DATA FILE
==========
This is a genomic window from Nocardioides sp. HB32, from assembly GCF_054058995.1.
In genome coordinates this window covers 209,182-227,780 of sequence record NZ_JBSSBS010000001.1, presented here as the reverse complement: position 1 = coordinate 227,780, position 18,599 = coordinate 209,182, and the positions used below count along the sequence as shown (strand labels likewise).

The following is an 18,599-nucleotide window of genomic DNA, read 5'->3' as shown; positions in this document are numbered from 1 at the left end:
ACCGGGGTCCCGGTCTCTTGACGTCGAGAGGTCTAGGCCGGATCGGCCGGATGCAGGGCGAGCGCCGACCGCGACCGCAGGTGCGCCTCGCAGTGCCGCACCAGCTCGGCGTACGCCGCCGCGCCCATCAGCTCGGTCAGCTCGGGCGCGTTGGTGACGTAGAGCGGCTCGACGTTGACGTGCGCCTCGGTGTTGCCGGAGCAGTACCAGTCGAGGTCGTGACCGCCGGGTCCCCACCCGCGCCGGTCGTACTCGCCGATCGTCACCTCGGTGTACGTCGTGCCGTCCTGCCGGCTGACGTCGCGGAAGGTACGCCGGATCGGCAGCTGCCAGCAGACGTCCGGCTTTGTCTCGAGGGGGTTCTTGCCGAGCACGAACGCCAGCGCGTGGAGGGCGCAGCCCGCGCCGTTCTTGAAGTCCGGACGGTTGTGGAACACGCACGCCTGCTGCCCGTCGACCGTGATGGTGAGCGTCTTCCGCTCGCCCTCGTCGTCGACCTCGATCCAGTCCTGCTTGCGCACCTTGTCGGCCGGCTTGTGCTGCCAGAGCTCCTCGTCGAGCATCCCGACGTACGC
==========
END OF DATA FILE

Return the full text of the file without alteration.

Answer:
This is a genomic window from Nocardioides sp. HB32, from assembly GCF_054058995.1.
In genome coordinates this window covers 209,182-227,780 of sequence record NZ_JBSSBS010000001.1, presented here as the reverse complement: position 1 = coordinate 227,780, position 18,599 = coordinate 209,182, and the positions used below count along the sequence as shown (strand labels likewise).

The following is an 18,599-nucleotide window of genomic DNA, read 5'->3' as shown; positions in this document are numbered from 1 at the left end:
ACCGGGGTCCCGGTCTCTTGACGTCGAGAGGTCTAGGCCGGATCGGCCGGATGCAGGGCGAGCGCCGACCGCGACCGCAGGTGCGCCTCGCAGTGCCGCACCAGCTCGGCGTACGCCGCCGCGCCCATCAGCTCGGTCAGCTCGGGCGCGTTGGTGACGTAGAGCGGCTCGACGTTGACGTGCGCCTCGGTGTTGCCGGAGCAGTACCAGTCGAGGTCGTGACCGCCGGGTCCCCACCCGCGCCGGTCGTACTCGCCGATCGTCACCTCGGTGTACGTCGTGCCGTCCTGCCGGCTGACGTCGCGGAAGGTACGCCGGATCGGCAGCTGCCAGCAGACGTCCGGCTTTGTCTCGAGGGGGTTCTTGCCGAGCACGAACGCCAGCGCGTGGAGGGCGCAGCCCGCGCCGTTCTTGAAGTCCGGACGGTTGTGGAACACGCACGCCTGCTGCCCGTCGACCGTGATGGTGAGCGTCTTCCGCTCGCCCTCGTCGTCGACCTCGATCCAGTCCTGCTTGCGCACCTTGTCGGCCGGCTTGTGCTGCCAGAGCTCCTCGTCGAGCATCCCGACGTACGC